Charter of the Web Media Text Tracks Community Group
This group will work on text tracks for video on the Web, applied to captioning, subtitling and other purposes.
The group follows the process defined for Community Groups at the W3C as per http://www.w3.org/community/about/agreements/.
Scope of Work
This is a community group, not a working group; not everyone is expected to work on all areas, and members are expected to be flexible, recognizing that inflexibility could lead to new groups being formed.
This group plans to work initially on:
1) Documenting a semantic model underlying the caption formats in use, notably TTML, CEA 608/708, EBU STL, and WebVTT.
2) Creating a community specification for WebVTT.
3) Defining the mappings between WebVTT and some selected formats, including at least TTML (W3C/SMPTE), and CEA 608/708.
4) Creating web developer reference and tutorial material, including worked examples.
5) Creating a test suite and/or tools.
A possible transition to REC-track for some of these document(s) is envisaged and that possibility will be used to guide the work and procedures.
The group may produce recommendations for work in other groups, such as CSS, HTML5, and TTWG.
The public mailing list at http://lists.w3.org/Archives/Public/public-texttracks/ is the main forum for discussion. It is referred to as "the mailing list of the community group".
The group will also make use of the Wiki, irc, issue, action, bug tracking, and the blog as adequate.
Tools that the W3C makes available are explained at http://www.w3.org/community/about/tool/.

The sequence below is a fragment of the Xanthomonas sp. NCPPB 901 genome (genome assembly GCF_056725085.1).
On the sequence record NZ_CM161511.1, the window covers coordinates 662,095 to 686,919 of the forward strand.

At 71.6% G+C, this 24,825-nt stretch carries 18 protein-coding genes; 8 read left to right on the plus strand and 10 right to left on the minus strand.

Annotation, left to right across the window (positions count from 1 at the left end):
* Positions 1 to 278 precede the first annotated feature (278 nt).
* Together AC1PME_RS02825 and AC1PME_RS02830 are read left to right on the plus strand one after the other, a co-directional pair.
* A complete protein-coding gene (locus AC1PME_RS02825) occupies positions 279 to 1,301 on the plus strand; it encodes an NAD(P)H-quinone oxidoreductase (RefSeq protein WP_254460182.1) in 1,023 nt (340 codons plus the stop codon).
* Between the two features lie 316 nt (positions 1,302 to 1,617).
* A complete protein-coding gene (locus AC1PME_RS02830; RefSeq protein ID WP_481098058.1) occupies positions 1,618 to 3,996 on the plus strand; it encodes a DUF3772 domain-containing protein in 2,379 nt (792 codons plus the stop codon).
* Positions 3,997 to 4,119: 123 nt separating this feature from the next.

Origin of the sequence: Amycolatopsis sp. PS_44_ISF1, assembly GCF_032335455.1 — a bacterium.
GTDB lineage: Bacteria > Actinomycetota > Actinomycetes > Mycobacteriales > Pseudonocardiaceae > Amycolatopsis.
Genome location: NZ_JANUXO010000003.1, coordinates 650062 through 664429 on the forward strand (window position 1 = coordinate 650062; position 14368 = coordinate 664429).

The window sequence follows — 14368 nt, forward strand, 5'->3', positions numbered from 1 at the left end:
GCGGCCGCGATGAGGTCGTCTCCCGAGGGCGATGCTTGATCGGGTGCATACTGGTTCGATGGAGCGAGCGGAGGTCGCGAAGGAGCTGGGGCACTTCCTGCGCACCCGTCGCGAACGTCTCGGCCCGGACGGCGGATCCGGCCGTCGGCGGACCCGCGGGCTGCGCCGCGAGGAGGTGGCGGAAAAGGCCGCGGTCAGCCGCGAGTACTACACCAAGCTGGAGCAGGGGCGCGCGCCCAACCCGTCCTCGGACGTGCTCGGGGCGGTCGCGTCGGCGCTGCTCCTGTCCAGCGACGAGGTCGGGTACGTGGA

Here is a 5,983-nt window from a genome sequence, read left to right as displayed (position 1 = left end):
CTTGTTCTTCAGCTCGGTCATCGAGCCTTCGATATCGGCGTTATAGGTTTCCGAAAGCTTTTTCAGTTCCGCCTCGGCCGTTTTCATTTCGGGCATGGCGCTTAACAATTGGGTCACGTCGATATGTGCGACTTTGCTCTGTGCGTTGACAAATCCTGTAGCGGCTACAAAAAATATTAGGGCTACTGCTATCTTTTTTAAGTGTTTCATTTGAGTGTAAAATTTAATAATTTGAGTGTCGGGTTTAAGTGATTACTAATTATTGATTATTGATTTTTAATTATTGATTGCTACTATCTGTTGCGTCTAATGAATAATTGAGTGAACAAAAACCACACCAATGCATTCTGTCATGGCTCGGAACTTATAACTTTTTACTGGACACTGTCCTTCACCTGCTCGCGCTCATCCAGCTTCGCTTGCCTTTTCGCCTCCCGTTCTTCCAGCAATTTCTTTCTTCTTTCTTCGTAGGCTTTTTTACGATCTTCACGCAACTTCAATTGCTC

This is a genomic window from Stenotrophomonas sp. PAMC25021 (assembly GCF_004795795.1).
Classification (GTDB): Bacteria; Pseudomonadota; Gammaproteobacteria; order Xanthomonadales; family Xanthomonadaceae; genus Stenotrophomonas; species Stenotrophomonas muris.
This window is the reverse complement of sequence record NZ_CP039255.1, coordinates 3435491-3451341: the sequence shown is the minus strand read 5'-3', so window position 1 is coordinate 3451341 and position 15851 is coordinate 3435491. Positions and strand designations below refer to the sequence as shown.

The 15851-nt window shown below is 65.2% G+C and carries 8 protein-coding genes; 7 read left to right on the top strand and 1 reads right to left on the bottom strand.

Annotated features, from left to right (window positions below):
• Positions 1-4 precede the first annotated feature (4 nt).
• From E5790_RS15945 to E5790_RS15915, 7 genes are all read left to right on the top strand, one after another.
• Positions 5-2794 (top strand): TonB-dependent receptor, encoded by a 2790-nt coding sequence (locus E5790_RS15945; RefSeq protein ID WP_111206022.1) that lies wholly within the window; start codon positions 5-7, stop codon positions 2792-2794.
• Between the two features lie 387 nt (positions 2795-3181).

In recognition of the global nature of the group, and the lack of Zakim bridge support for community groups, the group does not expect many all-group teleconferences, but of course anyone is free to propose or host teleconferences or face-to-face meetings for any interested participants.
The group will strive to reach decisions by consensus. Consensus is defined as the lack of a sustained objection. Objections can be recorded, even if the individual does not sustain their objection as a result of community discussion.
Technology proposals should be supported by requirements, and requirements by use cases. Proposals supported by working code may well be more persuasive.
Any member of the group can notice a question for which they believe consensus is desirable, and ask for a consensus determination. The chair is expected to facilitate the determination of consensus (e.g. by posing a question to the group in email, with a clear indication of when the decision is expected to be made).
If consensus does not emerge and a decision is necessary for timely progress, the chair should, after careful consideration of the range of views presented, make a decision, register any objections, and move on. The matter should then be considered resolved unless and until substantial new information becomes available, such as actual implemented reality.
Note, however, that the group will strive to avoid a situation where consensus cannot be achieved.
Licenses and Patent Policy
All contributions to this CG are covered by the contributor license agreement: http://www.w3.org/community/about/agreements/cla/.
All specifications produced by the CG are published under the final specification agreement: http://www.w3.org/community/about/agreements/final/.